Brainard’s speech came the same day as a group of eleven banking, insurance and other financial industry groups released a paper outlining a series of principles for transitioning to a sustainable economy. The paper explains that the industry has made progress in disclosures through the efforts of the Task Force on Climate-related Financial Disclosures and the work of voluntary disclosure initiatives, but it notes that the industry should work toward convergence on international standards. It also highlights the importance of building capacity for climate risk modeling and scenario analysis, explaining that regulators and the industry should work together in the development of these tools. Regarding potential prescriptive policies, the paper notes that the industry groups support policies that directly limit greenhouse gas emissions but any financial regulatory policies should be “proportionate, risk-based, informed by consultation and grounded in robust data-driven analysis” as well as implemented using a cost-benefit analysis.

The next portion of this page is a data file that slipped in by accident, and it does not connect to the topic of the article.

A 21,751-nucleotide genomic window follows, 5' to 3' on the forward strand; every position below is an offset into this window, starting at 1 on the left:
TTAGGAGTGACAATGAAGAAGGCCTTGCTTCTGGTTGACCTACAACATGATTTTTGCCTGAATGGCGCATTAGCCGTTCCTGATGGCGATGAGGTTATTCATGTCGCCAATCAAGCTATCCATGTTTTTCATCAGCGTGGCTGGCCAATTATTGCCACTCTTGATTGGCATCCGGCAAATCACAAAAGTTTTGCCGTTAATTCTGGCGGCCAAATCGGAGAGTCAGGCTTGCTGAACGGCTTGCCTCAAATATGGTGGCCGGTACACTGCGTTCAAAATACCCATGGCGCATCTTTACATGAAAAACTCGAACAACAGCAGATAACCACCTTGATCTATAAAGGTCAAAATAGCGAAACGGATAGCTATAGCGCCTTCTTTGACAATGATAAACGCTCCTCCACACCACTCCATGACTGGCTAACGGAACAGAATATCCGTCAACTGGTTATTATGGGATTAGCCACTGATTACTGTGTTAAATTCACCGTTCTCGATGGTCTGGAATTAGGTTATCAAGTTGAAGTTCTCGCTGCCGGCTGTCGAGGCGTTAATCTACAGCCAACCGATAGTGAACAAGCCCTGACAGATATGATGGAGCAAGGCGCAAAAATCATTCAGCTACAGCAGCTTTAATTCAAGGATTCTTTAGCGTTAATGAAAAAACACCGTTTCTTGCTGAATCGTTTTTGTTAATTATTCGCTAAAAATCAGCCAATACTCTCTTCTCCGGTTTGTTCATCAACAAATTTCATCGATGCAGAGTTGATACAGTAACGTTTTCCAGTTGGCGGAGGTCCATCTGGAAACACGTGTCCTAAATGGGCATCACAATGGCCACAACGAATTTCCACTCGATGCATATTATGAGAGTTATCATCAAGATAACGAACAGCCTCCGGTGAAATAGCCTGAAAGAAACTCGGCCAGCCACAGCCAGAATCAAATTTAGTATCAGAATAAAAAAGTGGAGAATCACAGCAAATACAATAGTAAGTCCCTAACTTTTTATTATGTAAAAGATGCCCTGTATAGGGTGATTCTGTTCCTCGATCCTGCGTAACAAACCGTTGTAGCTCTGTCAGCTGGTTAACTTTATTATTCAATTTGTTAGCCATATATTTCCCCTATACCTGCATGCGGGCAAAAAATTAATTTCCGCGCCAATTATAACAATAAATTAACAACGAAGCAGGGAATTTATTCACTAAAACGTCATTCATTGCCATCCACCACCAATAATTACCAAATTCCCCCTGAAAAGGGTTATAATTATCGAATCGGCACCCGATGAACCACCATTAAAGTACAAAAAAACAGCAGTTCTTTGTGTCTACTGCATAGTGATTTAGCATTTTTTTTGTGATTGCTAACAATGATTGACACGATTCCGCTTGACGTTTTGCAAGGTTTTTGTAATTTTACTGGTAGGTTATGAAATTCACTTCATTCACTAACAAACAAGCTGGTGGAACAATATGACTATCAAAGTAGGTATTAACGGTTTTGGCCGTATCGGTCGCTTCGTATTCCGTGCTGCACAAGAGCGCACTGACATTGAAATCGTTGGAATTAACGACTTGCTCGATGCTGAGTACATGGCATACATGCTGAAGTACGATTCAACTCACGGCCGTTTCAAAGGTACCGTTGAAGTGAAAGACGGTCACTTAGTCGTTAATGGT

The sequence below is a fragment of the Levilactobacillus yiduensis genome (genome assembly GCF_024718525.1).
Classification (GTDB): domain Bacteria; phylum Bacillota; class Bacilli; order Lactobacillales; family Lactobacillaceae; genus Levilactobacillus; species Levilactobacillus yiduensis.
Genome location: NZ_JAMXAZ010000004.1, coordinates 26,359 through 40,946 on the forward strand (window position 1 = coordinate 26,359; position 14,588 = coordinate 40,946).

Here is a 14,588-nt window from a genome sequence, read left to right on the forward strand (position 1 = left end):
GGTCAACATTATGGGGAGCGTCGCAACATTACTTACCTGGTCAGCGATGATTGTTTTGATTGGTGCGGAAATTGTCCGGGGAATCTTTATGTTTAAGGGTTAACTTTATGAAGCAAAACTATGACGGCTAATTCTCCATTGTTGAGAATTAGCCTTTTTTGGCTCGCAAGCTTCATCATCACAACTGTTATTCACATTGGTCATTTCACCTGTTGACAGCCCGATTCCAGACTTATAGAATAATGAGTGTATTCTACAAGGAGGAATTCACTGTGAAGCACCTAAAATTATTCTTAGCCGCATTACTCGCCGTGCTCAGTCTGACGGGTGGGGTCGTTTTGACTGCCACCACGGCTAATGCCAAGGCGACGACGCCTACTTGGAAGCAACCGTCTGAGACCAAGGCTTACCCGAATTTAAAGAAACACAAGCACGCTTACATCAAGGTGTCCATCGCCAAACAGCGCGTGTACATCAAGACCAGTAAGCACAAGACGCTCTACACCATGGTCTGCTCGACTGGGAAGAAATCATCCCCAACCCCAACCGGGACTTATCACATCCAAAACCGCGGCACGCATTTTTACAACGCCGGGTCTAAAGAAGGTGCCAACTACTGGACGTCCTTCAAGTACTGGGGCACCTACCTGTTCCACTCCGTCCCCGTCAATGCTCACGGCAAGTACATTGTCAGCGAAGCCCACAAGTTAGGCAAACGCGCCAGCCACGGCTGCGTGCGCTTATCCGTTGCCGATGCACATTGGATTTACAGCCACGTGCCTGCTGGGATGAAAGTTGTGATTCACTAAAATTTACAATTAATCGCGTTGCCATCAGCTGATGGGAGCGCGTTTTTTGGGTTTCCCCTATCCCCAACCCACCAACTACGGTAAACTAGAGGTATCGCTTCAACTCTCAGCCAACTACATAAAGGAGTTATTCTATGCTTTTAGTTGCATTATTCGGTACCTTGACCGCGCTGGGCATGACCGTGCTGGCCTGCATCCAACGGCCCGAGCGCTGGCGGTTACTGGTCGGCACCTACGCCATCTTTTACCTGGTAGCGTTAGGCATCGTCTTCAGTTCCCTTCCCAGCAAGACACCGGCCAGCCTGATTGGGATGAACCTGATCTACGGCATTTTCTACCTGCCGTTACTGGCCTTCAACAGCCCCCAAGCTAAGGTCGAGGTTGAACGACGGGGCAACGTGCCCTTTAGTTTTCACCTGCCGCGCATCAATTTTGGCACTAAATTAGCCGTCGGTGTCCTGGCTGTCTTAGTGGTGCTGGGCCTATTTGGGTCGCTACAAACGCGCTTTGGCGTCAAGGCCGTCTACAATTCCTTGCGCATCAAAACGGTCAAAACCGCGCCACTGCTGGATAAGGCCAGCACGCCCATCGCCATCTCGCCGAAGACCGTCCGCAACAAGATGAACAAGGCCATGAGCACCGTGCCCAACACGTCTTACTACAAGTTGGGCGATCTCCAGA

Governor Brainard’s speech and the industry paper make it clear that regulatory and private sector perspectives are largely aligned on the risks presented by climate change and, generally speaking, the steps needed to address them. With both Brainard’s speech and the paper emphasizing the importance of standardized disclosures, harmonized data standards and climate scenario analysis, it is an inevitability that progress on these issues will be made. Brainard’s statement that climate scenario analysis should be distinct from traditional stress testing will come as a relief to the industry as it appears that it will be used to understand the risks associated with climate change rather than directly impact bank capital requirements. However, as a greater understanding of risk and sensitivity is reached in the future - and the data to reach this understanding is obtained - we could see the regulators incorporating them into a capital adequacy regime.